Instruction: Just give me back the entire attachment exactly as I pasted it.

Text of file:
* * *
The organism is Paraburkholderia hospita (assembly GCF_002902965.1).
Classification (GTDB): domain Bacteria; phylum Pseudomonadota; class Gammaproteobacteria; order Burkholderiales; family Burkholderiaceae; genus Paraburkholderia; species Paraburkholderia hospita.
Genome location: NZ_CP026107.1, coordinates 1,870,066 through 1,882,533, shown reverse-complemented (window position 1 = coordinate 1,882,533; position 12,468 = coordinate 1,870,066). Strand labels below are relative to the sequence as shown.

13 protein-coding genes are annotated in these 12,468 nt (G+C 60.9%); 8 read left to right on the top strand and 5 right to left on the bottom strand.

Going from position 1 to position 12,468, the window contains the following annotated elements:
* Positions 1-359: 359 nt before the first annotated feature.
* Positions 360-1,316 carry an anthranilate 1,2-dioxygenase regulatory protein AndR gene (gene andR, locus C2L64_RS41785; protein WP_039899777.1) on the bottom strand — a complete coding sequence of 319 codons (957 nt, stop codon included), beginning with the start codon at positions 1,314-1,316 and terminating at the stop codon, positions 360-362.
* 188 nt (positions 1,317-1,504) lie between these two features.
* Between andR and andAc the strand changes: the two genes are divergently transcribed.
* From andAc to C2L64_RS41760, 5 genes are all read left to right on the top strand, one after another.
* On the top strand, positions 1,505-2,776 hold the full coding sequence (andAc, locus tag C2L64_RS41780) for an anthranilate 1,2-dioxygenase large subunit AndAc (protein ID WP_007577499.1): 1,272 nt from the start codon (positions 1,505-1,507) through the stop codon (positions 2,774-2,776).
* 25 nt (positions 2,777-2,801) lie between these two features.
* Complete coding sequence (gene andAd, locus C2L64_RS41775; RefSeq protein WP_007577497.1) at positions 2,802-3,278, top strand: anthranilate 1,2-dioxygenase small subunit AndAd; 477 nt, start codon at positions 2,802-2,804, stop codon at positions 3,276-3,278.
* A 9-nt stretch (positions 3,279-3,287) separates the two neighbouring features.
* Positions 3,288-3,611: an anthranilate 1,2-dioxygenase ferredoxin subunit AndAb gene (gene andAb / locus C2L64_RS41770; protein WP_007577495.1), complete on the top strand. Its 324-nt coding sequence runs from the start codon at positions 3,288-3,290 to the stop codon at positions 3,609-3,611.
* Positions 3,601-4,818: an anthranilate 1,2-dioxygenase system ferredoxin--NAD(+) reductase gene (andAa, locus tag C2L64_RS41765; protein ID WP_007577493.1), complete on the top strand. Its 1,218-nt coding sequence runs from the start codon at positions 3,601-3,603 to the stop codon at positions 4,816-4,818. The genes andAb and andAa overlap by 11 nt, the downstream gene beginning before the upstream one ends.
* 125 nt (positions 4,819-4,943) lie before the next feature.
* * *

The organism is Paraburkholderia hospita (assembly GCF_002902965.1).
Classification (GTDB): domain Bacteria; phylum Pseudomonadota; class Gammaproteobacteria; order Burkholderiales; family Burkholderiaceae; genus Paraburkholderia; species Paraburkholderia hospita.
Genome location: NZ_CP026107.1, coordinates 1,870,066 through 1,882,533, shown reverse-complemented (window position 1 = coordinate 1,882,533; position 12,468 = coordinate 1,870,066). Strand labels below are relative to the sequence as shown.

13 protein-coding genes are annotated in these 12,468 nt (G+C 60.9%); 8 read left to right on the top strand and 5 right to left on the bottom strand.

Going from position 1 to position 12,468, the window contains the following annotated elements:
* Positions 1-359: 359 nt before the first annotated feature.
* Positions 360-1,316 carry an anthranilate 1,2-dioxygenase regulatory protein AndR gene (gene andR, locus C2L64_RS41785; protein WP_039899777.1) on the bottom strand — a complete coding sequence of 319 codons (957 nt, stop codon included), beginning with the start codon at positions 1,314-1,316 and terminating at the stop codon, positions 360-362.
* 188 nt (positions 1,317-1,504) lie between these two features.
* Between andR and andAc the strand changes: the two genes are divergently transcribed.
* From andAc to C2L64_RS41760, 5 genes are all read left to right on the top strand, one after another.
* On the top strand, positions 1,505-2,776 hold the full coding sequence (andAc, locus tag C2L64_RS41780) for an anthranilate 1,2-dioxygenase large subunit AndAc (protein ID WP_007577499.1): 1,272 nt from the start codon (positions 1,505-1,507) through the stop codon (positions 2,774-2,776).
* 25 nt (positions 2,777-2,801) lie between these two features.
* Complete coding sequence (gene andAd, locus C2L64_RS41775; RefSeq protein WP_007577497.1) at positions 2,802-3,278, top strand: anthranilate 1,2-dioxygenase small subunit AndAd; 477 nt, start codon at positions 2,802-2,804, stop codon at positions 3,276-3,278.
* A 9-nt stretch (positions 3,279-3,287) separates the two neighbouring features.
* Positions 3,288-3,611: an anthranilate 1,2-dioxygenase ferredoxin subunit AndAb gene (gene andAb / locus C2L64_RS41770; protein WP_007577495.1), complete on the top strand. Its 324-nt coding sequence runs from the start codon at positions 3,288-3,290 to the stop codon at positions 3,609-3,611.
* Positions 3,601-4,818: an anthranilate 1,2-dioxygenase system ferredoxin--NAD(+) reductase gene (andAa, locus tag C2L64_RS41765; protein ID WP_007577493.1), complete on the top strand. Its 1,218-nt coding sequence runs from the start codon at positions 3,601-3,603 to the stop codon at positions 4,816-4,818. The genes andAb and andAa overlap by 11 nt, the downstream gene beginning before the upstream one ends.
* 125 nt (positions 4,819-4,943) lie before the next feature.